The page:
Some people will do anything to get out of mowing the lawn. This is what my friend’s husband did. Tired of mowing the lawn all through summer, my friend let the pumpkins take over instead. Have a look at these photos to see how it looked before and after the vine was removed 😲. How many pumpkins do you think they harvested from a patch like this? And, more importantly, how do you know when they’re ready to harvest?

Before and after clearing the pumpkin patch lawn

How to tell when your pumpkins are ready to harvest


It’s always a bit tricky knowing exactly when to pick your pumpkins.
Here’s 3 things to look for:

🎃 Your pumpkin sounds hollow when you tap it with your knuckle
🎃 The stem will be turning brown and drying off
🎃 The patch on the skin where it is sitting on the ground is pale and yellow

Some people leave them on the vine until the first frost hits their skins. This helps to harden them off.


Curing and storing pumpkins

Curing pumpkins in the sun

After you harvest your pumpkins, it’s important to dry out your pumpkins before storing them. This is called “curing” and it sets the flesh and hardens the skin so they won’t rot. Then you’ll have them for months.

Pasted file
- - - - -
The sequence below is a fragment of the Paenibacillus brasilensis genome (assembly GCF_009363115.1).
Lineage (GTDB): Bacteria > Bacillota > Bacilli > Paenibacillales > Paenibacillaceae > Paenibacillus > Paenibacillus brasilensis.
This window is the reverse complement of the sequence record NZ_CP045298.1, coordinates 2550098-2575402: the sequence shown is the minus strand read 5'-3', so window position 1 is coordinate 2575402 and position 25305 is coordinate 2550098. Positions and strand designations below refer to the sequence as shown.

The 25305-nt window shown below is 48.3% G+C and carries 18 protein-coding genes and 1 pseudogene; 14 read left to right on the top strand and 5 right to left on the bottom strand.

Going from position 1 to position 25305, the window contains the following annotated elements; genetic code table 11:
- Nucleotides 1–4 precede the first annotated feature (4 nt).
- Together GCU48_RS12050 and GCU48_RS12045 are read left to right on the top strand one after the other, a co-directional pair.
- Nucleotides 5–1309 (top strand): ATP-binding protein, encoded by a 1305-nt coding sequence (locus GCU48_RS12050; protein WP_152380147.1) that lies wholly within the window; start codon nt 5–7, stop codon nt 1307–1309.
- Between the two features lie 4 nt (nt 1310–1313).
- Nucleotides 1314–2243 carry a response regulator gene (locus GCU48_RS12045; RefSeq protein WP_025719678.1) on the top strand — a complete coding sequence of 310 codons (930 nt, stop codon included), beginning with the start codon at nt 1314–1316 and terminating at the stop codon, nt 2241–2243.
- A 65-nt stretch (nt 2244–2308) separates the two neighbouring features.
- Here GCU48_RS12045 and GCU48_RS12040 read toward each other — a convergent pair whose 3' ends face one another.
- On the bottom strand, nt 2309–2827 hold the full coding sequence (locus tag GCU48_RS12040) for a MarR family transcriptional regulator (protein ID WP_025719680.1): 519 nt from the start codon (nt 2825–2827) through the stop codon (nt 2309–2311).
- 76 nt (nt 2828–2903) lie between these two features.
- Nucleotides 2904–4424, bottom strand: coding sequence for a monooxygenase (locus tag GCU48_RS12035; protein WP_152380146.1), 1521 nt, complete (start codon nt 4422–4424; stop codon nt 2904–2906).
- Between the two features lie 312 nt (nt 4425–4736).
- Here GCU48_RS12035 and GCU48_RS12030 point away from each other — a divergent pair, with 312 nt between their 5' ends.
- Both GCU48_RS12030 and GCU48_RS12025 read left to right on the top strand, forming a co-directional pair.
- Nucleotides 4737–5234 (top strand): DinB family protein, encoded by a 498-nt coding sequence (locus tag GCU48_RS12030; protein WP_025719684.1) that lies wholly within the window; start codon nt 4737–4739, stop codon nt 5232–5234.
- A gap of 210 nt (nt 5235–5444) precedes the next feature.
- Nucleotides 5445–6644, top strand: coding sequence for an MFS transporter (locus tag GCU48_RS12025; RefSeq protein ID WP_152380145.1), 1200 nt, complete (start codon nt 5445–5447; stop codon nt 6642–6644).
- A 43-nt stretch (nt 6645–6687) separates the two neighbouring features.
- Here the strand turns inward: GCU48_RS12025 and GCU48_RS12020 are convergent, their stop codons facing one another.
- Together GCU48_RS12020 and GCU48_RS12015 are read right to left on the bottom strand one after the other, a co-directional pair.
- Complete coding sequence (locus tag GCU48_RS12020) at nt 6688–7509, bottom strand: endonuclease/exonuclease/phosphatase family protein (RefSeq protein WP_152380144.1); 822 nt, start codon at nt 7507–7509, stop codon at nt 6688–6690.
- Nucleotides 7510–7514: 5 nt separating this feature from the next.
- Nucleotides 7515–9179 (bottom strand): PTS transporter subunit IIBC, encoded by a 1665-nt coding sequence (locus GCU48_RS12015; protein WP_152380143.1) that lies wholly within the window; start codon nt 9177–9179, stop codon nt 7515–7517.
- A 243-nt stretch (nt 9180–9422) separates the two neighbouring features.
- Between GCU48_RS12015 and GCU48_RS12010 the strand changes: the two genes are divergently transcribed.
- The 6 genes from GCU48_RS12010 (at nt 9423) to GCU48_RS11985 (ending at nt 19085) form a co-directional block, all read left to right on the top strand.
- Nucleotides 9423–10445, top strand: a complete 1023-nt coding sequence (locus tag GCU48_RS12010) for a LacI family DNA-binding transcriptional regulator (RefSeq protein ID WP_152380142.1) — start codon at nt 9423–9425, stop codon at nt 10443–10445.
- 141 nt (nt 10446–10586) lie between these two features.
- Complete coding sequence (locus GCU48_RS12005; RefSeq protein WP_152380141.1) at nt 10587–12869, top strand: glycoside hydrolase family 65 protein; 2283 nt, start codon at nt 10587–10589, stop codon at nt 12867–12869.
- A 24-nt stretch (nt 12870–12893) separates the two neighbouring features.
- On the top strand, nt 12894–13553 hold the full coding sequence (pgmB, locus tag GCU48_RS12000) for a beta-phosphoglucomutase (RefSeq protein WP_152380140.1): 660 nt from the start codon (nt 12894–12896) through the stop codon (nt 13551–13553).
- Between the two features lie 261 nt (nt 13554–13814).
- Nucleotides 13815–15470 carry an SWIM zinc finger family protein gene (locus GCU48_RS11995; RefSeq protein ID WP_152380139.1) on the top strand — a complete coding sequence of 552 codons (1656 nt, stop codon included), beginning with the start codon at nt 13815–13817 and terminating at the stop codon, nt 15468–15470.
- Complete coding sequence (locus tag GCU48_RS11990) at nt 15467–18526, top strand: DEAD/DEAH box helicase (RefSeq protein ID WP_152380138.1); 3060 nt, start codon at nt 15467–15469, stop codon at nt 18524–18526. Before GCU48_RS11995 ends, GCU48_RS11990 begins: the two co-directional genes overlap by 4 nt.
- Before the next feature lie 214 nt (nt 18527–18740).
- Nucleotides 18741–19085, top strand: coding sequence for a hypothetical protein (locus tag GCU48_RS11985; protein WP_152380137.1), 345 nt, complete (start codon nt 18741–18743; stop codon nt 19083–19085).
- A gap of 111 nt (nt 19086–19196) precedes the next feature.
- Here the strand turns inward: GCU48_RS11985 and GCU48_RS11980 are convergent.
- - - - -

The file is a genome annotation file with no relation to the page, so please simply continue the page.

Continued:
Cure your pumpkins by sitting them in a sunny spot out of the elements for a couple of weeks. I did some last season on my metal barbecue under the pergola because of the heat it captured through the day.

Well there’s quite a random assortment of varieties here, isn’t there.


Promiscuous pollination

Did you know that pumpkins are highly promiscuous?

Promiscuous pollination rearranges the genetics of certain plants and members of the cucumber family (aka Cucurbits) are one of biggest offenders.

Pumpkins have separate male and female flowers, so if a male flower from a different variety is blooming close to a female flower of another variety, chances are they’re gonna get amongst it!

When 2 varieties cross pollinate, the resulting offspring inherits characteristics from each parent and sometimes you get a real cracker.

Take a look at this one to see the result of a Butternut breeding with a Kent pumpkin. What do you think we should call this one?


Why hasn’t my vine got pumpkins?

Many times we simply don’t get pumpkins setting fruit on the vine. Or sometimes we might get little pumpkins forming but then they turn yellow and drop off soon after. If you want to know why this happens then find out in my blog post here about why pumpkins flower but don’t fruit.

You could be eating pumpkin soup right through winter when you grow your own. I can show you how to set up your own garden full of veggies to harvest every day in my Backyard Veggies course.